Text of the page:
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Walk Like an Egyptian
Cairo’s streets pulsate with intoxicating chaos.


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Deroy Murdock

EDITORS’ NOTE: The author visited Cairo from June 16 to 18, 2013. This piece reflects the conditions he found at that time, rather than the unpredictable events that continue to roil Egypt today.

Cairo – A wise man once said that time keeps everything from happening at once.

This rule does not apply in Egypt’s capital. The clocks keep ticking, yet everything here is going on RIGHT NOW! Even for a 25-year veteran of Manhattan Island, Cairo presents a Niagara of stimuli that makes Times Square feel like a Quaker meeting.

Even before the June 30 Revolution inspired the Egyptian army to excuse from power former president Mohamed Morsi and his Islamofascist Muslim Brotherhood government, Cairo was plenty thrilling indeed.

On Sunday, June 16, at 8:30 p.m., the scene at Cairo’s Opera Square is nearly beyond one man’s ability to absorb. The former Grand Continental Hotel is on fire. Smoke billows from the south side of this landmark, which held court here from about the 1880s until it was vacated and subsequently neglected in the 1970s. The adjacent block is black, perhaps because of this blaze, or maybe due to one of the brownouts that have defined the Muslim Brotherhood’s reign of error. Firefighters move equipment into and out of this pandemonium, as cops and civilians alike try their hands at directing traffic, with decidedly mixed results. Some cars have their lights on. Others navigate this traffic circle with their lights off — a very common and confounding practice here. How this saves energy in a gas-powered car exceeds my third-grade understanding of electrical engineering.

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Meanwhile, white smoke pours from the former hotel, as flames start to peek through the windows. None of this seems to concern the firefighters terribly much. They move glacially and with little sense of purpose. They look as if they have shopped for groceries more intensely.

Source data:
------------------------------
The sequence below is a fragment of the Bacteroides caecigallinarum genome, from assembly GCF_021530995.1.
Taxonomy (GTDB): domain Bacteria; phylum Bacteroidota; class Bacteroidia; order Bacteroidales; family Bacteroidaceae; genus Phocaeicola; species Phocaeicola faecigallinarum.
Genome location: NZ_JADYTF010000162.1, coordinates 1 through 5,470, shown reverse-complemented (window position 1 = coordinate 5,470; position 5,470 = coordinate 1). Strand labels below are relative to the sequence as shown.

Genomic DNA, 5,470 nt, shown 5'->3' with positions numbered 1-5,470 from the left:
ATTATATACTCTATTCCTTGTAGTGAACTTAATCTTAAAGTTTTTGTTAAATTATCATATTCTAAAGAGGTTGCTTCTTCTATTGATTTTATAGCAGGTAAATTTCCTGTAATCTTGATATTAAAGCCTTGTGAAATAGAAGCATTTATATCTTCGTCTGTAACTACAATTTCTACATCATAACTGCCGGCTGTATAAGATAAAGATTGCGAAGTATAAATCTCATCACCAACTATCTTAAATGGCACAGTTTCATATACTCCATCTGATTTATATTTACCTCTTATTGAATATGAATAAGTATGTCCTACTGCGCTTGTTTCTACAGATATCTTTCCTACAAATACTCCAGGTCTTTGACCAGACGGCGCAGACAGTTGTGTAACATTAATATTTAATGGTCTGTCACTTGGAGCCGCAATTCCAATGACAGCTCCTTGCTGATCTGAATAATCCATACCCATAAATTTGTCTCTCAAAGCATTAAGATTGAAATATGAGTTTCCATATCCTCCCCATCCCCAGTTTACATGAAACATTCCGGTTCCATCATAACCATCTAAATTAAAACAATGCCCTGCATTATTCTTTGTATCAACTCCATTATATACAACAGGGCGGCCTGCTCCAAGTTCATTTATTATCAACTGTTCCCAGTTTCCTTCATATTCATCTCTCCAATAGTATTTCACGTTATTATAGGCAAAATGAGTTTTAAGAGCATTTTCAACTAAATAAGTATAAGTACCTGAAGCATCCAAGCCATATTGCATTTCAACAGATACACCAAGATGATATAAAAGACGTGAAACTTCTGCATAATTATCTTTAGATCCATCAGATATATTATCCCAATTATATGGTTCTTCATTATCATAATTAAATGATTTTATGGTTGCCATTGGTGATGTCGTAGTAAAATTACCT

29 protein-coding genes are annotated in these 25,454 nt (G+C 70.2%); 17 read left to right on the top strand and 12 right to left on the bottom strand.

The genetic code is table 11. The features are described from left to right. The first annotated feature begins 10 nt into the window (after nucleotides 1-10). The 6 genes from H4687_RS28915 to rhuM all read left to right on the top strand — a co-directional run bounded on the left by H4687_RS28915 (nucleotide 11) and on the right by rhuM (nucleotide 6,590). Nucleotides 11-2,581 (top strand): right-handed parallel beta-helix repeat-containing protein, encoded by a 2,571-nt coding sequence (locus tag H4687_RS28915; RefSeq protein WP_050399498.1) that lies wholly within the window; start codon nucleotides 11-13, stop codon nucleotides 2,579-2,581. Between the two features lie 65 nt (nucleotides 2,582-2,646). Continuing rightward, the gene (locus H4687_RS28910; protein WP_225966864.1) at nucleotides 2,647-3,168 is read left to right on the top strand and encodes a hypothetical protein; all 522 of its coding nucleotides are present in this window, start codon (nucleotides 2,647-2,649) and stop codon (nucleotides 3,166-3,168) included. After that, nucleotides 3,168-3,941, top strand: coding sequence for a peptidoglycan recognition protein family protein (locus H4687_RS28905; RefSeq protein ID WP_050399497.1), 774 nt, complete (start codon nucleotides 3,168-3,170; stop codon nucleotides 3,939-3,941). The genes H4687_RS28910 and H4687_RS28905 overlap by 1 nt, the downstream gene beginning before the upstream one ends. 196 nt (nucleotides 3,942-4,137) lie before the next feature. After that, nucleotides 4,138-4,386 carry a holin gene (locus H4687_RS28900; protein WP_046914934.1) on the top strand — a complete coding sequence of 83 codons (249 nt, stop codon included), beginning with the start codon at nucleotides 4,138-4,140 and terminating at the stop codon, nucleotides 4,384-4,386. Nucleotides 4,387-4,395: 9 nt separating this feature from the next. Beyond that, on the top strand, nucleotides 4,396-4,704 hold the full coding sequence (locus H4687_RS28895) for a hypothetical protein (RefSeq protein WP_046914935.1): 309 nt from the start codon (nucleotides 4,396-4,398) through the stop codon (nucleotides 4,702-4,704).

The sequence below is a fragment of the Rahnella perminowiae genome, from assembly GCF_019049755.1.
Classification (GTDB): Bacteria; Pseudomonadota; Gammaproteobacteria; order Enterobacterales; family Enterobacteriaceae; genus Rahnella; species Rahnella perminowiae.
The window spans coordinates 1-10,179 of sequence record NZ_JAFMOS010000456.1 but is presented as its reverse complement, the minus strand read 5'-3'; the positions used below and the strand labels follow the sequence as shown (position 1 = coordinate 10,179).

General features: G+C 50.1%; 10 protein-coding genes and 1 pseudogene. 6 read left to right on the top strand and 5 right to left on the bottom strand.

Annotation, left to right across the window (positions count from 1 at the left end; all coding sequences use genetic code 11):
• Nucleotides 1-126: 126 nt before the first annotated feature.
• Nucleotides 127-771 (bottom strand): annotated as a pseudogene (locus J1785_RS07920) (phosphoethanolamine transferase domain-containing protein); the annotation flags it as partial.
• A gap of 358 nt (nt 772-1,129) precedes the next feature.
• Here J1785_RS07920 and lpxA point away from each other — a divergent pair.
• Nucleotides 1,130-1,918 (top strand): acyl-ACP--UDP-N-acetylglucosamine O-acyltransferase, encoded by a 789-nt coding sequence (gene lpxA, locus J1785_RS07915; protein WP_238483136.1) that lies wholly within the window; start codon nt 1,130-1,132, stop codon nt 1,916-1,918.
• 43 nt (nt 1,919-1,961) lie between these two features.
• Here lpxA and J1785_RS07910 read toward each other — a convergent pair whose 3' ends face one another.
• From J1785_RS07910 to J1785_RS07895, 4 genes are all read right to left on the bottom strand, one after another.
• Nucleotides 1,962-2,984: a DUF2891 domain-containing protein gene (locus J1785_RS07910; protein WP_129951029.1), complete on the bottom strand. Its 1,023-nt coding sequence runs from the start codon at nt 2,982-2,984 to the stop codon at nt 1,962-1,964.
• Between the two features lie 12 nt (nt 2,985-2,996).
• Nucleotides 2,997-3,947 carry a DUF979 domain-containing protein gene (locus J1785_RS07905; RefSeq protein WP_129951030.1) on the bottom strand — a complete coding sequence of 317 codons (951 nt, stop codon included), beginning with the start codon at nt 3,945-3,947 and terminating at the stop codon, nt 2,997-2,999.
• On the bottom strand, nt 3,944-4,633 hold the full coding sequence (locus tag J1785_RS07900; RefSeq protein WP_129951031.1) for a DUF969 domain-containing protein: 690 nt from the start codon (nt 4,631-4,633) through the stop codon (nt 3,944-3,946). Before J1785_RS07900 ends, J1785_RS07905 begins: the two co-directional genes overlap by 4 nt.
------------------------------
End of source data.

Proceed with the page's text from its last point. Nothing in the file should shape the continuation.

After five minutes of unhurried activity and few results, Mohamed Fawzy asks, “Are they going to put out the fire, or are they going to watch?” Fawzy, my independent tour guide, is well informed about Egypt’s history and current events and passionate about sharing his knowledge with his guests.

Amid dozens of piercing car horns, an imam’s low, solemn moan beckons Muslims to evening prayers. Adding to the bedlam, a young man steers his bike clockwise around the circle as traffic inches forward counterclockwise. Several large bread-delivery trays stay perfectly balanced upon his head as he weaves among the cars, cops, fire engines, and thickening smoke.

A statue of the late general and ruler Ibrahim Pasha (1789–1848) looks on in silence atop his horse. That’s about as much quietude as one will find here tonight, this side of the Sphinx.

Cairo’s skyline includes gray and beige poured-concrete structures in the Brutalist style beloved by socialists worldwide. (Egypt has had its share). Among them, one finds stately, if bedraggled, European-looking edifices. These mainly were erected by Ismail Pasha (1830–1895). This son of Ibrahim Pasha ruled Egypt from 1863 to 1879 and famously opened the Suez Canal in 1869. Educated in Paris, he returned home hoping to make Cairo more like the French capital. He had the power to implement this vision and, in places, succeeded, with many old buildings boasting features and flourishes that one might see along the Seine. More frequent maintenance in downtown Cairo would help fortify the architectural legacy of the man also known as Ismail the Magnificent.

Talaat Harb Square looks like a plaza on the Rive Gauche. French-style buildings, complete with neoclassical details atop stone facades, surround a statue of Harb (1867–1941), an economist and founder of Egypt Air, Misr Bank, and other major institutions. Cairo’s fascinating drivers swirl around Harb’s monument. Perhaps to protect it from the graffiti that maddeningly has marred many other local statues, this tribute in stone is swaddled completely in Saran Wrap, or its Egyptian equivalent.

Among these streets, circles, and sculptures, Cairo’s residents are outside, everywhere. They occupy sidewalks, side streets, and cafes, where they dine, chat, smoke hookahs, and drink coffee, seemingly down every alley and around every corner. Virtually every square inch of walkway is filled with people enjoying alfresco experiences. In some spots, right downtown, restaurant owners have set up HDTVs, which they hotwire to the bases of street lamps. They prop the screens atop chairs or boxes, and patrons watch soccer matches and sip largely non-alcoholic beverages.


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